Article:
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Food that hurts: what food has been linked to diabetes

Victor LitvinenkoLife
Food that hurts: what food has been linked to diabetes

Doctors often attribute type 2 diabetes to dietary habits, lack of exercise and negative thinking. But thinking good thoughts is not enough, according to American scientists from Tufts University. You also need to be born in the right geographic location!

Researchers have found a link between the features of national cuisine and the risk of diabetes. Residents of central Asia and Latin America are most likely to have type 2 diabetes. The presence of a large number of dishes made of rice, processed meat, and flour products made of white wheat flour played its role.

Scientists found that 70% of new patients with type 2 diabetes worldwide are residents of cities in eastern Europe, central Asia and Latin America. People there eat pureed rice, products made of white flour and dishes from processed meat too much, as reported in the scientific and medical journal Nature Medicine. Most of these people are from big cities, where there are more women than men.

U.S. researchers at Tufts University created a model based on 1,220 studies that were conducted from 1980 to 2020. This allowed them to predict the number of cases of type 2 diabetes associated with dietary patterns.

The scientific data showed: in 2018, more than 14.1 million people in 184 countries developed type 2 diabetes, representing 70 percent of all new diagnoses of diabetes worldwide. Residents of Eastern Europe, central Asia, Latin America, and the Caribbean are more likely than others to become hostages to diabetes.

Scientists studied many factors that may have influenced the development of the disease in one way or another. They paid special attention to diet and found that among eleven dietary habits, the most important were three: excessive consumption of white rice, refined wheat and processed meat.

Eating habits: the carbohydrate-insulin model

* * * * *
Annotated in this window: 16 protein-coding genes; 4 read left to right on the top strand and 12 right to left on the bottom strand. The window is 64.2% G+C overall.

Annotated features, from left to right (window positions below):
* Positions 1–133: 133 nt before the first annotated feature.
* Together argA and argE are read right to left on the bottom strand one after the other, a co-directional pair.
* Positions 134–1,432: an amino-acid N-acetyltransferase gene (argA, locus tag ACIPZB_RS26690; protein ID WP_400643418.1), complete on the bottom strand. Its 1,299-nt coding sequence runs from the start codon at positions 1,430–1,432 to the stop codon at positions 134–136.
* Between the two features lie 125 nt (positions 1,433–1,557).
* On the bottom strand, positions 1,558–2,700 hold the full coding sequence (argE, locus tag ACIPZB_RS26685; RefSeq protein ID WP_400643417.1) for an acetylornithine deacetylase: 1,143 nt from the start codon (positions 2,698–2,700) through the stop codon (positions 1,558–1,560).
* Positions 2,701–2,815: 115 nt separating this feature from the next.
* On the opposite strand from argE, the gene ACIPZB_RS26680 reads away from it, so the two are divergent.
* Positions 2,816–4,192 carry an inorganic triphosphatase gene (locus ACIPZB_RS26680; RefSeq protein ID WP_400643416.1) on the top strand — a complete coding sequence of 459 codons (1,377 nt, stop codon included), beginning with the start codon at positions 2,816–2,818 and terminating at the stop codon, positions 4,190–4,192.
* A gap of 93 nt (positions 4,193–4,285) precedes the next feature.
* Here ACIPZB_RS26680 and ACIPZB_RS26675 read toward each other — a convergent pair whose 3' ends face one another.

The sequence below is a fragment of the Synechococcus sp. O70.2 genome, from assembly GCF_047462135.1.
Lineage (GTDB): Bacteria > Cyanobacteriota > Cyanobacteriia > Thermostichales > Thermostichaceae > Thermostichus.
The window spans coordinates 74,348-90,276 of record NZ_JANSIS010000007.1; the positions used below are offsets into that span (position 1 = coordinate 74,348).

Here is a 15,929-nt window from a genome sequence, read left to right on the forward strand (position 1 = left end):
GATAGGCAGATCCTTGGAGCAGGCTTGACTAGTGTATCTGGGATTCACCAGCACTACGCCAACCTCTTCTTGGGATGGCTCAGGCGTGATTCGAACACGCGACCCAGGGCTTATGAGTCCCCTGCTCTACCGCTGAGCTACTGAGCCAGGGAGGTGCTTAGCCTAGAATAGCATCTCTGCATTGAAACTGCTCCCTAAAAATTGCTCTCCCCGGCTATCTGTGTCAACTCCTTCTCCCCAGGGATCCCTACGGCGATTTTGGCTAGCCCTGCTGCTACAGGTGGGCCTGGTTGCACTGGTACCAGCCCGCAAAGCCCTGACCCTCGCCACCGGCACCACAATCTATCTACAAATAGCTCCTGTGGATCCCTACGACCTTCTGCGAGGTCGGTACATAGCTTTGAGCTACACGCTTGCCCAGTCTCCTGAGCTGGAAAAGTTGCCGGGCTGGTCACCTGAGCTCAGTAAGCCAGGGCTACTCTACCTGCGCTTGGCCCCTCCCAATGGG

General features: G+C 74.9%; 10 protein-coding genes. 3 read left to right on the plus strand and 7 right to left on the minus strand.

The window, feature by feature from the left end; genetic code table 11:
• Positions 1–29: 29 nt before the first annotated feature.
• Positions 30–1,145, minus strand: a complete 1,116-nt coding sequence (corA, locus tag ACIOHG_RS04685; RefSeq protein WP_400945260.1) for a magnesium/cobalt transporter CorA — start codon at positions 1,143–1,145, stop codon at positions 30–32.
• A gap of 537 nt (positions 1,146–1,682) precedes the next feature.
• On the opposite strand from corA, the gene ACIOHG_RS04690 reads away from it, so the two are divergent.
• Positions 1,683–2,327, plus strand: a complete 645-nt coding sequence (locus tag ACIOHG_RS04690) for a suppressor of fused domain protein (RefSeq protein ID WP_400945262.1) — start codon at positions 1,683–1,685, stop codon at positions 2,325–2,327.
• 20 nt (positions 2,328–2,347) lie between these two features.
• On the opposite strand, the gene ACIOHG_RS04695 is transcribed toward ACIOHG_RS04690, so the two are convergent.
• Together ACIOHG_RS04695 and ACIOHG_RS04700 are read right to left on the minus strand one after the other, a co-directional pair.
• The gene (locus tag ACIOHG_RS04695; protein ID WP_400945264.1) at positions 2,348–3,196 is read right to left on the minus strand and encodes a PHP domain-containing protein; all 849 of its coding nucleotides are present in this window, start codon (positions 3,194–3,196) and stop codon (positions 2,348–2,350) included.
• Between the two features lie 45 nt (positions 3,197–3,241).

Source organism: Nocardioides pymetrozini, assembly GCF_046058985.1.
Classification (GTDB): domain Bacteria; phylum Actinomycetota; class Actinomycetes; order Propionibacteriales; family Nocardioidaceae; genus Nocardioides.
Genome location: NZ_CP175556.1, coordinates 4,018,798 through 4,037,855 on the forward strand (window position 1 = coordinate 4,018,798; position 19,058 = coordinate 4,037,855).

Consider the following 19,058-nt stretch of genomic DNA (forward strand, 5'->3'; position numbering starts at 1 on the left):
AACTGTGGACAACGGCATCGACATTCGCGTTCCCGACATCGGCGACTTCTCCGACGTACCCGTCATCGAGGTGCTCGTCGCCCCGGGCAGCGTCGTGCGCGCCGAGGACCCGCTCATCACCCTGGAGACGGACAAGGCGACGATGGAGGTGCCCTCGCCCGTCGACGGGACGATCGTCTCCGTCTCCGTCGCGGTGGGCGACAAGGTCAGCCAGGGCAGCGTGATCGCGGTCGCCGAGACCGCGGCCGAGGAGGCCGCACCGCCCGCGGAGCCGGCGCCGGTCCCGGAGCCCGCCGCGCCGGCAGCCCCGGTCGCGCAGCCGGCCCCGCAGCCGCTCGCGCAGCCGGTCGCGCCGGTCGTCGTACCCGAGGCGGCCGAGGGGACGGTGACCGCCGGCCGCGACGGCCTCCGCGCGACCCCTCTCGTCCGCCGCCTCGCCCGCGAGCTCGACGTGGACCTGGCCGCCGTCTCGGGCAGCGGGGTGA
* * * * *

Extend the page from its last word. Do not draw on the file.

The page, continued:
The authors of the so-called carbohydrate-insulin theory link obesity and type 2 diabetes with an increase in simple carbohydrates in the diet of modern man, as well as with the shortening of intervals between meals.

According to scientists, even before the early 50s of the 20th century, people mostly ate three meals a day without snacks. This daily routine regulated sudden bursts of insulin after each meal. In doing so, the body functions at low insulin levels for an extended period of time.

If a person had breakfast at 8:00 a.m., lunch at 1:00 p.m. and dinner at 6:00 p.m., the time gap between meals was about 5 hours. And the time period between dinner and breakfast the next day was more than 14 hours.

Modern eating habits include frequent snacking, eating simple carbohydrates and large amounts of sugar. This type of eating activates insulin production, which increases the risks of diabetes and obesity.

The phenomenon of carbohydrate metabolism

Despite the many arguments of the carbohydrate-insulin theory, scientists still cannot explain why some people whose diets consist of carbohydrate foods have relatively low rates of obesity and less diabetes.

For example, Japanese people whose diets are 62% carbohydrate-based are much less obese than Americans whose diets are 50% carbohydrate-based. But obesity is much more common among Japanese who have emigrated to the United States.

Be that as it may, one should not hope for "good genes," the scientists say, recommending the principle of a "healthy plate," which consists of: 50% fruits and vegetables, 25% fish and meat, 25% whole grains.

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